Short rib slow cooker cholent is good for a rainy night (Photo/Faith Kramer)
Short rib slow cooker cholent is good for a rainy night (Photo/Faith Kramer)

The comforting qualities of good ol’ Jewish cholent

There is something about this time of year that demands a warm, comforting bowl of that most symbolic of Jewish foods, known variously as cholent, schalet, hamin or adafina. All feature slow-cooked beans, grains, vegetables and often meat — timed to simmer without fuss from the pre-Shabbat hours on Friday afternoon until Saturday lunchtime.

This recipe for Short Rib Slow Cooker Cholent is a good choice for a cold-weather meal anytime. It can be started in the morning for dinner that night, or cooked overnight for Shabbat lunch.

The recipe mixes Ashkenazi, Sephardic and Mizrahi elements, and uses bone-in English-cut short ribs (the kind sliced into individual ribs).

Refer to manufacturer’s instructions for your specific slow cooker, Instant Pot or other electric multicooker. This recipe uses an 8-quart slow cooker. Adjust recipe quantities as needed.

Short Rib Slow Cooker Cholent

Serves 6
  • 2 tsp. plus ½ tsp. salt
  • 1 tsp. plus ½ tsp. ground black pepper
  • 1 tsp. plus ½ tsp. paprika
  • 6 English-cut beef short ribs (3½ lbs.)
  • 3 Tbs. vegetable oil
  • 4 cups thinly sliced onion
  • 2 Tbs. finely chopped garlic
  • 1 tsp. ground cumin
  • 1 tsp. ground cinnamon
  • ¼ tsp. crushed red chili flakes
  • 1½ cups dried chickpeas or small white beans, rinsed
  • 1½ cups sliced carrots (cut into 1-inch rounds)
  • 3 cups total sweet potato and/or potato chunks, peeled (cut into 1-inch pieces)
  • ¾ cup whole freekeh or pearled barley, see notes
  • About 4 to 6 cups of vegetable or chicken broth
  • 3 Tbs. honey
  • 1½ Tbs. tamarind paste or date syrup (silan) plus extra for garnish, see notes
  • 1½ Tbs. tomato paste
  • 6 large eggs in shell, rinsed
  • 3 Tbs. chopped parsley

Mix 2 tsp. salt with 1 tsp. black pepper and 1 tsp. paprika. Rub all of the mix on short ribs.

Turn slow cooker on high, and let it heat covered for 15 minutes if using a ceramic insert, or 5 minutes if using metal. Add oil, and let it heat for a few minutes. Add onions and garlic. Stir in remaining salt, pepper, and paprika and the cumin, cinnamon and chili flakes. Add chickpeas/beans, carrots, sweet potato and freekeh. Stir in broth to cover by a half inch. Stir in honey, tamarind paste and tomato paste. Nestle in ribs, bone side down, and tuck in eggs in their shells.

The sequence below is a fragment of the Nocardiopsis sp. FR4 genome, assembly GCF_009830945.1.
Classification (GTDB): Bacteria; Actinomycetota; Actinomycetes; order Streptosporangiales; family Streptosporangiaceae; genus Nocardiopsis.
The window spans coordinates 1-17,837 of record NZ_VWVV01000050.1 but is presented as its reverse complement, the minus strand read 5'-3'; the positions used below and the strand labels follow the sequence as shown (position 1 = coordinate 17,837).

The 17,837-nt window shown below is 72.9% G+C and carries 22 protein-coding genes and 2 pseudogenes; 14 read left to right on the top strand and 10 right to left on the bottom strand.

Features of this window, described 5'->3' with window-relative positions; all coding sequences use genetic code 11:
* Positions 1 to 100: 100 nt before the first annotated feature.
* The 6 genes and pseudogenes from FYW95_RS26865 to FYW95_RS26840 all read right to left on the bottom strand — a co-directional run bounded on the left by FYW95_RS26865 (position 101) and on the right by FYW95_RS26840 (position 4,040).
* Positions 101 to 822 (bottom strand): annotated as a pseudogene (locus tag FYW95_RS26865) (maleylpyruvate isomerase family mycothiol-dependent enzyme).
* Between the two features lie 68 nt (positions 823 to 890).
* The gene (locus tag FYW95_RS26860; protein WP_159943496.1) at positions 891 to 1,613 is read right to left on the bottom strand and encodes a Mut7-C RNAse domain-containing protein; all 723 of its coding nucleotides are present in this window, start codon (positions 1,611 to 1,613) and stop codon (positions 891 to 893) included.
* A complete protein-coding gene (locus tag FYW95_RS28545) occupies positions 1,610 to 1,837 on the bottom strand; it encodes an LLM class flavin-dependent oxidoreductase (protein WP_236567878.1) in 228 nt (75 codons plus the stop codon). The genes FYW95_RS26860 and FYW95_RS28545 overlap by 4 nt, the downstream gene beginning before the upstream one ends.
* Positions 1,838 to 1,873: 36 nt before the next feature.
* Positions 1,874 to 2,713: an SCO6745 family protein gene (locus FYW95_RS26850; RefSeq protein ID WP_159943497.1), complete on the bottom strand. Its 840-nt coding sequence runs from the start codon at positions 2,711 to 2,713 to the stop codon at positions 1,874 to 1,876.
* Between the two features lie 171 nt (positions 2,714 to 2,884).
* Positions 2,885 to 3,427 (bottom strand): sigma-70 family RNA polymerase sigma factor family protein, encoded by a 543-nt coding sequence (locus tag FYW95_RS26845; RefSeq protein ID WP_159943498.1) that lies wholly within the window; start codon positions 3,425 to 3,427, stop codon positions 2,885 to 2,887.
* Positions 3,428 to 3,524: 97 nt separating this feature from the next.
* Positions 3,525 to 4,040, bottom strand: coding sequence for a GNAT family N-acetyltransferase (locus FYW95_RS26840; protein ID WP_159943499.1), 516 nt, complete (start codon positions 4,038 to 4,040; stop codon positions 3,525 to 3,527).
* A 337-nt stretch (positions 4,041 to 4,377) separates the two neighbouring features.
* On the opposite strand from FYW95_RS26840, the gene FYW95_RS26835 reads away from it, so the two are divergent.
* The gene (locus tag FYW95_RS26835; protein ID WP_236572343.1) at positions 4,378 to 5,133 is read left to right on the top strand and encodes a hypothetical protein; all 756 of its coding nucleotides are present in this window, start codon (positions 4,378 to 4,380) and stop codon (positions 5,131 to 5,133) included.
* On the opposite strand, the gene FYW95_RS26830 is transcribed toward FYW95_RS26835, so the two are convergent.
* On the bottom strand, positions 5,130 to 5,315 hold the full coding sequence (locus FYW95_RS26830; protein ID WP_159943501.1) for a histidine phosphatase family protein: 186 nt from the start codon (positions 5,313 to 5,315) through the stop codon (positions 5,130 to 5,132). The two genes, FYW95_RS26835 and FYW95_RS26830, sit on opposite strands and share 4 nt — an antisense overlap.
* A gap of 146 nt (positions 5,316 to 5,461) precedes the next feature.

Reduce heat to low. Cover and let cook 4 hours. Turn eggs over and turn ribs bone side up and push them a bit deeper into the bean mixture. Cover and continue cooking, adding broth as needed for another 10 to 14 hours or until beans are soft and the meat is falling-off-the-bone tender. (Timing will vary, but cooked dish will keep well in the covered slow cooker for a few hours. Add liquid if needed to keep moist.)  If cooking over Shabbat, add more liquid before sundown.

Ladle into individual bowls. Peel eggs (slice, if desired). Serve on top of cholent. Garnish with a drizzle of tamarind paste (mix with hot water if necessary) or date syrup and top with parsley.

Same-day variation: Soak beans overnight and freekeh or barley in hot water for 20 minutes. Drain. Cook on high for 8 to 10 hours.

Multicooker variation: Multicookers operate at lower temperatures than slow cookers. Use the “more” or “high” slow-cook setting (equivalent to medium-high on a traditional slow cooker). If the cholent is cooking too quickly, reduce to the “medium” or “normal” setting until thoroughly cooked. Allow additional time. Be sure the lid is closed, with the pressure vent opened.

Notes: Freekeh is roasted, young wheat. Use whole kernels, not cracked. Tamarind paste has a fruity, sharp and slightly sweet taste. Tamarind concentrate is a good substitute, but use a teaspoon more. Date syrup (silan) is a sweeter alternative. Find these ingredients in Middle Eastern and other specialty stores.

Faith Kramer
Faith Kramer

Faith Kramer is a Bay Area food writer and the author of “52 Shabbats: Friday Night Dinners Inspired by a Global Jewish Kitchen.” Her website is Contact her at [email protected].